LOS ANGELES (CNS) — The California Department of Fish and Wildlife announced Wednesday it certified the final Environmental Impact Report for the Ballona Wetlands Ecological Reserve, allowing the project to move forward.
The project will bring native coastal wetlands and upland habitat to the reserve, which is located south of Marina del Rey and east of Playa del Rey, according to the Department of Fish and Wildlife.
The Friends of Ballona Wetlands hailed the news, calling certification of the EIR "long-awaited."
"This restoration will be a gift to the entire Los Angeles region, including the nearby communities that have historically not had access to such resources," said Scott Culbertson, the nonprofit's executive director. "California has lost 91% of its wetlands and the county has lost even more. In the face of climate change, large scale wetland restoration projects, particularly those in urban areas like the Ballona Wetlands restoration project, are critical."
The Friends of Ballona Wetlands, Heal the Bay, Surfrider Foundation, Los Angeles Waterkeeper, and the Trust for Public Land have been working together for years on behalf of the restoration, Culbertson noted.
The Ballona Wetlands Ecological Reserve once encompassed 2,000 acres — between Playa del Rey, Venice, and Baldwin Hills — full of marshes, mud flats, salt pans, and sand dunes. The now 577-acre reserve was acquired by the state in 2003, and its ecosystem is considered a rare opportunity for major coastal habitat restoration in the county.
"CDFW is advancing the most restorative alternative in the final EIR — with a significant commitment to phasing the restoration work," the department said in its announcement.
"The most restorative alternative also provides more climate resiliency buffer, because without this restoration sea level rise will overcome the remaining portions of BWER that have functioning wetlands and flood local roads more frequently, more severely, and more sooner. It will restore ecological function to currently degraded wetlands, preserving sensitive habitat for future generations and build climate resilience on a coast vulnerable to sea level rise."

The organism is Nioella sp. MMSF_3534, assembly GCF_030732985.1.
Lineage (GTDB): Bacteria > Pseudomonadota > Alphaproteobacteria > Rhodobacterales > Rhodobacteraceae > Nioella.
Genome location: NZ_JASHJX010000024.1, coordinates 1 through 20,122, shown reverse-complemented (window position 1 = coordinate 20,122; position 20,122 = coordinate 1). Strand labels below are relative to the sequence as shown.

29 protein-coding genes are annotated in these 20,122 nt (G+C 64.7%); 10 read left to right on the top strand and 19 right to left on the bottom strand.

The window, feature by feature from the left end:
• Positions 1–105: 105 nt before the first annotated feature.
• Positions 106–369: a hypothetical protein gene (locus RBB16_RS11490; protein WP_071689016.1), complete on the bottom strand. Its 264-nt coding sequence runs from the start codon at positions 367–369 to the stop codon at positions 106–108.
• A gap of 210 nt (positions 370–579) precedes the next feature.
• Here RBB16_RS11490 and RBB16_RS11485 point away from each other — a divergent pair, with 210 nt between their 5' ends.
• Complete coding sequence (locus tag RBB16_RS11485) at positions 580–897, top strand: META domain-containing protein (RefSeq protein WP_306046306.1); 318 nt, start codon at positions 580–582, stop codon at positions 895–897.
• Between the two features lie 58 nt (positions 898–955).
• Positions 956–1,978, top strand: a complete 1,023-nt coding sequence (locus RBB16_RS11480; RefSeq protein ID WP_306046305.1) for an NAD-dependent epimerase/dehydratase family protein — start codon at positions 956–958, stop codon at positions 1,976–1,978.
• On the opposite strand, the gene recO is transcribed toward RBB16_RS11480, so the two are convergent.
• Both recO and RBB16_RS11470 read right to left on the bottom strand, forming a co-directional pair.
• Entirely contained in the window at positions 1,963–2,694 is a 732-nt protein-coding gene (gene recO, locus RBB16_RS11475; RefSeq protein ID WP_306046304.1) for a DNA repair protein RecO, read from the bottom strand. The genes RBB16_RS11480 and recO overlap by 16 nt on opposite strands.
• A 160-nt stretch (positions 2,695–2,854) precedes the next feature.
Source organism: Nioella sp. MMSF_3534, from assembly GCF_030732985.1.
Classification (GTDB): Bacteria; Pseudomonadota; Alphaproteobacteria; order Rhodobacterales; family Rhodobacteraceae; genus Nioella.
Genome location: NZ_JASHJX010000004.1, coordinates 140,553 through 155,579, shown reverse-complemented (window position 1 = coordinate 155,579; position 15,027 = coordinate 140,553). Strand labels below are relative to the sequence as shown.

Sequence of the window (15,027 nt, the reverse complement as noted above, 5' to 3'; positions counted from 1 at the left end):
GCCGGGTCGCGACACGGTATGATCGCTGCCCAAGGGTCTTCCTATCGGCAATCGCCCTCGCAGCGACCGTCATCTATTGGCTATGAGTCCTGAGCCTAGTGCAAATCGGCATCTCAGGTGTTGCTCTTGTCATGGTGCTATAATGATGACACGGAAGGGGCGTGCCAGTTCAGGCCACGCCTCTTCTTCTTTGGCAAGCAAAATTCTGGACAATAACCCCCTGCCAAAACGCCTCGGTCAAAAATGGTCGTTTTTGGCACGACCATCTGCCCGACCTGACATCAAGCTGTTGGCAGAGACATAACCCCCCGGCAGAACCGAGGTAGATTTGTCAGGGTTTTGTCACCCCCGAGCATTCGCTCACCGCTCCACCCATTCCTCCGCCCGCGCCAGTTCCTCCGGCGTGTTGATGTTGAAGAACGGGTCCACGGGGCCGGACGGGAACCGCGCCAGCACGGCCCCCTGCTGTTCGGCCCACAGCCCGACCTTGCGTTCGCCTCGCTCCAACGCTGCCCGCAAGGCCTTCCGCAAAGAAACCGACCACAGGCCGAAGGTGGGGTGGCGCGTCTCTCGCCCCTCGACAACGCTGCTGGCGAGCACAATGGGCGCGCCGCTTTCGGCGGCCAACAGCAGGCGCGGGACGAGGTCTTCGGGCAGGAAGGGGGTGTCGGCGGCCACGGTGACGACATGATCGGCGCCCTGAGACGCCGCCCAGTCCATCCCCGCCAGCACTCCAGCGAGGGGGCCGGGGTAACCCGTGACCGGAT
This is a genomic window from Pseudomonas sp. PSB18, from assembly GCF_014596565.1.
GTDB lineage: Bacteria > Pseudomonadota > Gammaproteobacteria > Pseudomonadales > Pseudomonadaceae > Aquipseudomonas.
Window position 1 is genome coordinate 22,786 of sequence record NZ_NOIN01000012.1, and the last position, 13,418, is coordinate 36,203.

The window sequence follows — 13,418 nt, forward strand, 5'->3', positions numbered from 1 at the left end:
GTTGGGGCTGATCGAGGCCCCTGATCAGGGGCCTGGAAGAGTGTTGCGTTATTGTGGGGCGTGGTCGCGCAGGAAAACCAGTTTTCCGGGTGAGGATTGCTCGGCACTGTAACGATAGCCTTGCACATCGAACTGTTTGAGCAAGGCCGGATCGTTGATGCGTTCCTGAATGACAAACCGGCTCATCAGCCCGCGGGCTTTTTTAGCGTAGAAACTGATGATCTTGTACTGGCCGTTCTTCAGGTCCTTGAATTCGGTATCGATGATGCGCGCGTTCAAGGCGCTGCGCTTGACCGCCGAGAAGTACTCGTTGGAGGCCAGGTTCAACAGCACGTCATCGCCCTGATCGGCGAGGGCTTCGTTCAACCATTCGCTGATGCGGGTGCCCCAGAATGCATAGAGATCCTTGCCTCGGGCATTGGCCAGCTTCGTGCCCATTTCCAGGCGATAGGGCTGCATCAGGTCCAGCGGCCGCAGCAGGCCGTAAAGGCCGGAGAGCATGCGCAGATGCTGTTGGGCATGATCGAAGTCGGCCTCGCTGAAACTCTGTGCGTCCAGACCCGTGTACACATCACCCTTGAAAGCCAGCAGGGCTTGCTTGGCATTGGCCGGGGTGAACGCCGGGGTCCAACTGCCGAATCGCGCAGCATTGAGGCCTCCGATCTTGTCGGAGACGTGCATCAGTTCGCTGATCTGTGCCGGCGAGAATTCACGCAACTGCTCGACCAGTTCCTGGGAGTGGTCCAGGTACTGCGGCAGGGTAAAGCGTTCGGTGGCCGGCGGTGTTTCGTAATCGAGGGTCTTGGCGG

Heal the Bay President Shelley Luce said: "California has lost extensive amounts of its wetlands and L.A. County has lost even more. Wetlands are a natural buffer against sea level rise and make our communities more resilient to the climate crisis. Large-scale wetland restorations, especially in developed urban places, are critical climate actions we can take now to protect our future. We are so pleased to see such a major wetland restoration plan move forward here in LA."
Once the project is complete, the reserve will be one of the largest public, open spaces in the city, second to Griffith Park, according to the department.
Miguel Luna, president of Urban Semillas, said Los Angeles County lacks enough open space for all its residents, and historically communities of color have suffered the most from the lack of parks.
"This is a big step in designing a new park to meet multiple needs in our densely developed cities," he said. "Westchester, Playa del Rey and the LAX area has a `high park need; and more green space nearby will help increase access to the many benefits nature provides for mental and physical health as well as life expectancy."
The next step for the reserve is the selection of a final design. The United States Army Corps of Engineers is expected to complete its engineering plan within the next 18-24 months, and the Department of Fish and Wildlife will acquire necessary permits in the meantime.